Marie-Claude Trudel, Membre du GReSI et Professeure agrégée, Département des TI, HEC Montréal
Extending the Theory of the Smart Machine to professional bureaucracies: The role of power. We extended one of the first native theories in information systems, Zuboff’s Theory of the Smart Machine, so that it can also be applied to professional bureaucracies operating in either for-profit or non-profit contexts. In our theoretical development, we took in consideration the specific context and power configuration of professional bureaucracies to 1) suggest the dilemma of power as a generalization of the dilemma of authority, 2) position the market as an external latent force of influence on innovating with information technology and 3) introduce external active forces of influence on innovating with information technology: government, professional associations and boards of directors. Our extended theory will help researchers and practitioners to better understand the elements that influence people to innovate fundamentally with information technology in professional bureaucracies. Keywords: Power; Professional bureaucracy; Theory of the Smart Machine; Theory extension; Information systems.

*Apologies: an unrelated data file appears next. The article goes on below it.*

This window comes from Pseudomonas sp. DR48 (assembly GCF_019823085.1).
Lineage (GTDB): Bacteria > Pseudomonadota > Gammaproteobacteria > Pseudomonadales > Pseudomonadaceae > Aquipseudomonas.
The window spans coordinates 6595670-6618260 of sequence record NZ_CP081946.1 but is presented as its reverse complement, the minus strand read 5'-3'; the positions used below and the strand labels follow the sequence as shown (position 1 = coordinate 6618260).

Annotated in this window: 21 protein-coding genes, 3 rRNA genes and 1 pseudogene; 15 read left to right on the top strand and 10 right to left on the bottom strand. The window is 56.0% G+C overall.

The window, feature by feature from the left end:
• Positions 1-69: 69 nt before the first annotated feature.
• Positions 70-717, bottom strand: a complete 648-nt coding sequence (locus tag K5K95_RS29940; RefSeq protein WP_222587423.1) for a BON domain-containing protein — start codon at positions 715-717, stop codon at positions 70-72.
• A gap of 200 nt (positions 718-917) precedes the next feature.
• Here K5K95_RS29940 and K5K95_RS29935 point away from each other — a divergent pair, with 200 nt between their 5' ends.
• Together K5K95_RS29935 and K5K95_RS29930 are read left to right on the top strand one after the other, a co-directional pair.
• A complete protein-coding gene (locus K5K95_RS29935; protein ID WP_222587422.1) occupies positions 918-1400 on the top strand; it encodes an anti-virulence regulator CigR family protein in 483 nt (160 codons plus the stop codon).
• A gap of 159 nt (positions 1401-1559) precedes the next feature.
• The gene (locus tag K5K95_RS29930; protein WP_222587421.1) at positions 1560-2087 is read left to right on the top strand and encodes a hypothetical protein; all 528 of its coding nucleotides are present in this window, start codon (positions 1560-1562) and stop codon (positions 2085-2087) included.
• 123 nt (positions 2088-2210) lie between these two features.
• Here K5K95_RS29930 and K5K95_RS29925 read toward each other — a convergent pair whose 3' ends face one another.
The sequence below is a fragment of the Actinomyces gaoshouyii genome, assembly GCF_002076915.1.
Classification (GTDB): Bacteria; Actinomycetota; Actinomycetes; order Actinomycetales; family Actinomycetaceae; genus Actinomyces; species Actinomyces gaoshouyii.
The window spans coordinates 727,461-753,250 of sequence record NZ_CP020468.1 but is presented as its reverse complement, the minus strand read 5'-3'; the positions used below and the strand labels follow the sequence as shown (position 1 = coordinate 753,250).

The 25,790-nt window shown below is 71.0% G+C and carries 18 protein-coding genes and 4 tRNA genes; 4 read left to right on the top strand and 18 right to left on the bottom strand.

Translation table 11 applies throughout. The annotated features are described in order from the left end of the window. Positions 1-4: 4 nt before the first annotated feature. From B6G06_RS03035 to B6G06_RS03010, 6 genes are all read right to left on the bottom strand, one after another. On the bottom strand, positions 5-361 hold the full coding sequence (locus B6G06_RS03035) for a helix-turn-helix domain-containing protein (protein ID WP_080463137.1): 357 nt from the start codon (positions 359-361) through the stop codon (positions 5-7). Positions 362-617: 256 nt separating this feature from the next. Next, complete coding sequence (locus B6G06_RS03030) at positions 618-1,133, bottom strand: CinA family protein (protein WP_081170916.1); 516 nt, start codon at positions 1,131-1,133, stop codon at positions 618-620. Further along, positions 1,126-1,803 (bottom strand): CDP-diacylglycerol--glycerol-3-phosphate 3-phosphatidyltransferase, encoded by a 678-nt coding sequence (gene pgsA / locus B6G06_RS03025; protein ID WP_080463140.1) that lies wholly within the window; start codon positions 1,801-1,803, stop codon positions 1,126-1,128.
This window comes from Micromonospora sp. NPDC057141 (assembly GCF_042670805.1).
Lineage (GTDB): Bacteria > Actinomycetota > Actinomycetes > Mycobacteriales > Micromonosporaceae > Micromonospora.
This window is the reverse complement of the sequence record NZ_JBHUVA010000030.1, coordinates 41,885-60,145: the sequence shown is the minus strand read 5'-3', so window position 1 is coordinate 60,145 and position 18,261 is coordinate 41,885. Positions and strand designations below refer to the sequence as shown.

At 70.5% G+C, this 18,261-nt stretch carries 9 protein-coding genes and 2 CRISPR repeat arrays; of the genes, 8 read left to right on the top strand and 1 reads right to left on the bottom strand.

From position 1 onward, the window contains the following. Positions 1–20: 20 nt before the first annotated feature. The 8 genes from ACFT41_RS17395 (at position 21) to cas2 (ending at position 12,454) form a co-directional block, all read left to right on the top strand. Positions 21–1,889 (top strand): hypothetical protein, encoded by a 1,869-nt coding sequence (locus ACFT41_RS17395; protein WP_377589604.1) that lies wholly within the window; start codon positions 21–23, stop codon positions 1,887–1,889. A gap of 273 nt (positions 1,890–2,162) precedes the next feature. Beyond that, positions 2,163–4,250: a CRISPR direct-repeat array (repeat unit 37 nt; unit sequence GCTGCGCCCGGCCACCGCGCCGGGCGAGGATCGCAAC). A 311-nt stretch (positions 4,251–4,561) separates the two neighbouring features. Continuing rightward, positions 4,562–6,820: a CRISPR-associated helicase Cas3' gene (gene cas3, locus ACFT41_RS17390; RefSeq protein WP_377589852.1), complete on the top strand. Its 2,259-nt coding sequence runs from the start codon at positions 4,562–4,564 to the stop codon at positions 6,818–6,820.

Placide Poba-Nzaou, Professeur en TI, Département d’organisation et ressources humaines, UQAM
Worries of open source projects’ contributors: Patterns, structures and engagement implications. Several organizations depend on open source software (OSS) code or talent but scholars have expressed concerns about OSS projects sustainability because of the challenges they face and their high dependency on volunteers’ contributions. Acknowledging that (1) challenges that contributors worry about may impact their level of engagement, (2) there have been few research on nonpathological worry with non-clinical samples in work-related context as opposed to the pathological and clinical focus (3) calls have been made for further empirical research on equifinality perspective at a micro- and meso-level (or group level) as opposed to organizational level, and from a behavioral perspective. This exploratory research uses factor and cluster analysis to derive empirical worrying profiles and examines profile differences in the relative level of relevant antecedents as well as equifinality in terms of contributors’ engagement (hours per week working on OSS projects). Based on an open dataset from a worldwide survey (N=1024), the study reveals the existence of four dimensions of OSS worry construct and five worrying profiles with marked configurational differences: no major worry (34.70%), major worry on software quality (19.30%), major worry on attraction and retention (18.60%), major worry on entrepreneurial responsibilities (12.40%), and major worry on communications (15%). Among the five profiles, two profiles exhibit equifinality with high (equifinal) engagement level.